Divorce is often one of life’s most challenging events not only for adults but also for children.Divorce is of Many legal decisions must be decided such as custody, visitation and financial matters of assets and liabilities. Changes that often accompany divorce will not only untie the “wedding knot” but also affect family members forever. Children of divorce are the most innocent victims and depending on their ages and psychological maturity, a child may experience and cope with the family changes differently.
Often times, not long after a child has had to emotionally handle the decisions that parents no longer love each other, and adjust to changes in the family’s relationship, many children are also faced with the reality that one parent will also decide to “divorce” them, choosing not to co-parent. This occurs when one or both parents decide that parenting is not his or her priority, or for some it may be that parenting is not an option due to children being removed from their home or imprisonment. Nevertheless, for whatever reason, many children are faced with their parent’s divorce and then faced with the reality that not only am I not going to see one of my parents daily but now not at all.
What are children who are faced with not having a mom or dad as an intricate part of his or her life not only daily but now never supposed to do? The active parent often is overwhelmed not only with the additional responsibilities that divorce has brought but now how can this void be filled? For the child placed in this position, he/she is often “left out” when activities require that a certain gender parent is needed to participate in school and extracurricular activities such as overnight sporting events, boy scout father and son night of camping, mother/daughter teas for mother’s day, etc.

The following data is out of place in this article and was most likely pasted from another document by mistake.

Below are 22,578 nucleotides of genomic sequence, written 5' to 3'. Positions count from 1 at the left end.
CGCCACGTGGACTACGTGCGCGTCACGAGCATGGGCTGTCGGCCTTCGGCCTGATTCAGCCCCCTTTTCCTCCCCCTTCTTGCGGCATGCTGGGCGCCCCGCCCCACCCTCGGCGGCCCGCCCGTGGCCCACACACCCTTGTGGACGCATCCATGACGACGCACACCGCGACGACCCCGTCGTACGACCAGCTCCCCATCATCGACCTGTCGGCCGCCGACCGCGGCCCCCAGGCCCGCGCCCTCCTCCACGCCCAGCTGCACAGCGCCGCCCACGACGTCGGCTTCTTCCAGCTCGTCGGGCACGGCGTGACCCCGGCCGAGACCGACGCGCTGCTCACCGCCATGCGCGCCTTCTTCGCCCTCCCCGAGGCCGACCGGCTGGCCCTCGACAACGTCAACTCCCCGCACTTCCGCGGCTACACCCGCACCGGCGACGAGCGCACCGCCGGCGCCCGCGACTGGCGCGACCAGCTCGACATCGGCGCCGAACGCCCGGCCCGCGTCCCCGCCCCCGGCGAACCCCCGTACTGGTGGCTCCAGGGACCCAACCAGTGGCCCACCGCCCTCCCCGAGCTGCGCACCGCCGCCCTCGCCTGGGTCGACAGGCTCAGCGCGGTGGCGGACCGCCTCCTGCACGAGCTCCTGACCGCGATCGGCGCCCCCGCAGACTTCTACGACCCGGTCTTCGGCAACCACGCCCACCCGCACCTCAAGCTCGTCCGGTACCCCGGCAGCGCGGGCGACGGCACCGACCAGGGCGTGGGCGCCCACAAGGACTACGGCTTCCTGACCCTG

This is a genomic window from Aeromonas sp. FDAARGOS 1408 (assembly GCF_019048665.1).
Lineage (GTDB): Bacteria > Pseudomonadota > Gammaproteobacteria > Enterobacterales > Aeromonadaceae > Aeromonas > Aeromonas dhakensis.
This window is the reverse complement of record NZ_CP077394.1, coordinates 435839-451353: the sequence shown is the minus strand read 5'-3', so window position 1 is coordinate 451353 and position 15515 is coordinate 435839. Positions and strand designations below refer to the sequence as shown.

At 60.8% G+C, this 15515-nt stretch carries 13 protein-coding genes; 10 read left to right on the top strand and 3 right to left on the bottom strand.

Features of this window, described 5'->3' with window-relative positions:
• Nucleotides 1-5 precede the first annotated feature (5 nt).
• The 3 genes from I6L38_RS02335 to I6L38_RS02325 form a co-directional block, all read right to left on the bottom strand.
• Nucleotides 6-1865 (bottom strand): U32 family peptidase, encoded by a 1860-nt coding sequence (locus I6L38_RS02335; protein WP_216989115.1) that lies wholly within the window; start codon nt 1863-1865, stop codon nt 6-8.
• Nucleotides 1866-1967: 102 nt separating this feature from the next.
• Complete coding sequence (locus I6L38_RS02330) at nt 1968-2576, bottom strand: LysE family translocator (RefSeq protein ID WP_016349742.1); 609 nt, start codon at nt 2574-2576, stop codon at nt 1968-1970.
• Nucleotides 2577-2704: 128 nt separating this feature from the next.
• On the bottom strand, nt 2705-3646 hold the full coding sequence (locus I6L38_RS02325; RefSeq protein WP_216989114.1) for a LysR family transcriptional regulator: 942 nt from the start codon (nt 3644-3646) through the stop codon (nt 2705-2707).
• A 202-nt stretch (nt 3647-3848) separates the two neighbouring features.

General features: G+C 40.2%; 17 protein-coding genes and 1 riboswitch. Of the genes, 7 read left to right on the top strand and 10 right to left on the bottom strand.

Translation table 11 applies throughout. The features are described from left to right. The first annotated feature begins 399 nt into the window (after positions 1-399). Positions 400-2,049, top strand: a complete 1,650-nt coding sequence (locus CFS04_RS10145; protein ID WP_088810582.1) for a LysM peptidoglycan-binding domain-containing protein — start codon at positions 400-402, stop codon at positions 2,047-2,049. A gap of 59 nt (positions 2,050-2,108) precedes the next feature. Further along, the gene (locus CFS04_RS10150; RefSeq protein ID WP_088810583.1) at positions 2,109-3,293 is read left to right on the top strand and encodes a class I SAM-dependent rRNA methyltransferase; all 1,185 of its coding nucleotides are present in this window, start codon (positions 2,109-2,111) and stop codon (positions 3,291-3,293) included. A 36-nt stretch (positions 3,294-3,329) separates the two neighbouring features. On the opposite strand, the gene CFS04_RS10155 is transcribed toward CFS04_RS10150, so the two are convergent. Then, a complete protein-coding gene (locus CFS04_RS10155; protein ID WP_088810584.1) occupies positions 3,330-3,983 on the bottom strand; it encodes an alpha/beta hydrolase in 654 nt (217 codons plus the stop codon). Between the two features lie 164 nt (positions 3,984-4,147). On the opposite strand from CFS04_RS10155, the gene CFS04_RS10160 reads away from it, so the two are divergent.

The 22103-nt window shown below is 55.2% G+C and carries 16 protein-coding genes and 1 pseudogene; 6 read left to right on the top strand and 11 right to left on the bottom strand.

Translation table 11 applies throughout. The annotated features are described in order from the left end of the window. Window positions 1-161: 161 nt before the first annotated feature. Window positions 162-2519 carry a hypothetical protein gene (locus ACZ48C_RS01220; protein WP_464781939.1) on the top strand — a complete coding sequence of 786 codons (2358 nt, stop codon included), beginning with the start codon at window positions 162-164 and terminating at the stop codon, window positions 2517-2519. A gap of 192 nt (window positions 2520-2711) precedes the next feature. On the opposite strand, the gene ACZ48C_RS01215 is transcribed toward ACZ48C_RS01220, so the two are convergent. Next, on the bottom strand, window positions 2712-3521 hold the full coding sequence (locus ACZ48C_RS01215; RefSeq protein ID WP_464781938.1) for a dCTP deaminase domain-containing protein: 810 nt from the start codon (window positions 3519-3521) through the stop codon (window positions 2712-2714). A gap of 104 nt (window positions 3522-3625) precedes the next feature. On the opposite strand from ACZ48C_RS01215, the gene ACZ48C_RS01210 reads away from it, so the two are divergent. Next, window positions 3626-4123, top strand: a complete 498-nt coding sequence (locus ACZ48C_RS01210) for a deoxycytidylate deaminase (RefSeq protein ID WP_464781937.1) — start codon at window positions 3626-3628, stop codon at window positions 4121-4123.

Another factor faced by a child when a parent decides not to parent is role identification of that parent. How does one learn the role of the absent parent? What is the role of a father/mother? When the child matures and becomes a father/mother, what does the role mean? How does this child complete the parenting task? Looking from afar at friend’s parents and having a father/mother who participates his/her life is different not only in perception but in learning the role. How do we continue to keep roles prevalent in the future when parenting roles are often not communicated? Teaching children by a living example of active involvement in their lives is needed. Learning by example from his parent’s role identification, morals, values, and philosophy of the term and role of a mother and/or father is necessary.